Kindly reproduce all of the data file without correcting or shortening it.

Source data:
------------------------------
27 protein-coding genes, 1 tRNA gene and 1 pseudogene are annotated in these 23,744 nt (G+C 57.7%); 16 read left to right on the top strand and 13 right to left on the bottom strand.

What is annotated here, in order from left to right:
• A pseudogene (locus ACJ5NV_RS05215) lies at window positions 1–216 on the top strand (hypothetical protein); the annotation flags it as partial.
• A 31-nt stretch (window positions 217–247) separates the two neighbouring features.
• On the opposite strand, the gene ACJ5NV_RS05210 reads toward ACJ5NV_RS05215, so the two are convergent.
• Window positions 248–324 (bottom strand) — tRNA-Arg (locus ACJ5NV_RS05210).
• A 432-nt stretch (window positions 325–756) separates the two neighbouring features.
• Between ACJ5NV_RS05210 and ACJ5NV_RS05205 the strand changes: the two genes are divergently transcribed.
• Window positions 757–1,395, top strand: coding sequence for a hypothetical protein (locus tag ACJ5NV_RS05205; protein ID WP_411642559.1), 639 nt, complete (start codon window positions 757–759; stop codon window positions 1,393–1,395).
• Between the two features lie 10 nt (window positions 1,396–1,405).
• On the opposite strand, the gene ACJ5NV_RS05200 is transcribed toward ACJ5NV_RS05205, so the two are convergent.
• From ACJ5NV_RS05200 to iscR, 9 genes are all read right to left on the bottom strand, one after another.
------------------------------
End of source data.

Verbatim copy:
27 protein-coding genes, 1 tRNA gene and 1 pseudogene are annotated in these 23,744 nt (G+C 57.7%); 16 read left to right on the top strand and 13 right to left on the bottom strand.

What is annotated here, in order from left to right:
• A pseudogene (locus ACJ5NV_RS05215) lies at window positions 1–216 on the top strand (hypothetical protein); the annotation flags it as partial.
• A 31-nt stretch (window positions 217–247) separates the two neighbouring features.
• On the opposite strand, the gene ACJ5NV_RS05210 reads toward ACJ5NV_RS05215, so the two are convergent.
• Window positions 248–324 (bottom strand) — tRNA-Arg (locus ACJ5NV_RS05210).
• A 432-nt stretch (window positions 325–756) separates the two neighbouring features.
• Between ACJ5NV_RS05210 and ACJ5NV_RS05205 the strand changes: the two genes are divergently transcribed.
• Window positions 757–1,395, top strand: coding sequence for a hypothetical protein (locus tag ACJ5NV_RS05205; protein ID WP_411642559.1), 639 nt, complete (start codon window positions 757–759; stop codon window positions 1,393–1,395).
• Between the two features lie 10 nt (window positions 1,396–1,405).
• On the opposite strand, the gene ACJ5NV_RS05200 is transcribed toward ACJ5NV_RS05205, so the two are convergent.
• From ACJ5NV_RS05200 to iscR, 9 genes are all read right to left on the bottom strand, one after another.